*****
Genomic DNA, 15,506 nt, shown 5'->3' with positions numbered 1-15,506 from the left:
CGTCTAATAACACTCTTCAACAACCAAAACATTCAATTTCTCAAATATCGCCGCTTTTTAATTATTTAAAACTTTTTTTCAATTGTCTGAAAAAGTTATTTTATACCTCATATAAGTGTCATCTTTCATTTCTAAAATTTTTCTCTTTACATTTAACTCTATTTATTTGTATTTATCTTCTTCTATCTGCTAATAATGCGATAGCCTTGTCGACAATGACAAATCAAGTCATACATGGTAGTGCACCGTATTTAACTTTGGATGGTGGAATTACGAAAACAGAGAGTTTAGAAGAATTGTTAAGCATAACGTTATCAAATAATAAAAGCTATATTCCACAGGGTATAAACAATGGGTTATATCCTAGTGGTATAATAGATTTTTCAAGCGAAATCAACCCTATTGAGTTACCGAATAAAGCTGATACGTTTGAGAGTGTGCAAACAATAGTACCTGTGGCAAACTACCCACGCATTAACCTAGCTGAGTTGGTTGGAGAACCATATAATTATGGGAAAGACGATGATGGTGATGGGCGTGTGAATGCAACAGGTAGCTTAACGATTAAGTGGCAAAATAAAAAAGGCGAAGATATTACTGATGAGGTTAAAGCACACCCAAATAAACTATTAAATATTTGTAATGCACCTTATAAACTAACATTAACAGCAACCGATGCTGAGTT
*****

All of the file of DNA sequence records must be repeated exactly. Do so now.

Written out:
Genomic DNA, 15,506 nt, shown 5'->3' with positions numbered 1-15,506 from the left:
CGTCTAATAACACTCTTCAACAACCAAAACATTCAATTTCTCAAATATCGCCGCTTTTTAATTATTTAAAACTTTTTTTCAATTGTCTGAAAAAGTTATTTTATACCTCATATAAGTGTCATCTTTCATTTCTAAAATTTTTCTCTTTACATTTAACTCTATTTATTTGTATTTATCTTCTTCTATCTGCTAATAATGCGATAGCCTTGTCGACAATGACAAATCAAGTCATACATGGTAGTGCACCGTATTTAACTTTGGATGGTGGAATTACGAAAACAGAGAGTTTAGAAGAATTGTTAAGCATAACGTTATCAAATAATAAAAGCTATATTCCACAGGGTATAAACAATGGGTTATATCCTAGTGGTATAATAGATTTTTCAAGCGAAATCAACCCTATTGAGTTACCGAATAAAGCTGATACGTTTGAGAGTGTGCAAACAATAGTACCTGTGGCAAACTACCCACGCATTAACCTAGCTGAGTTGGTTGGAGAACCATATAATTATGGGAAAGACGATGATGGTGATGGGCGTGTGAATGCAACAGGTAGCTTAACGATTAAGTGGCAAAATAAAAAAGGCGAAGATATTACTGATGAGGTTAAAGCACACCCAAATAAACTATTAAATATTTGTAATGCACCTTATAAACTAACATTAACAGCAACCGATGCTGAGTT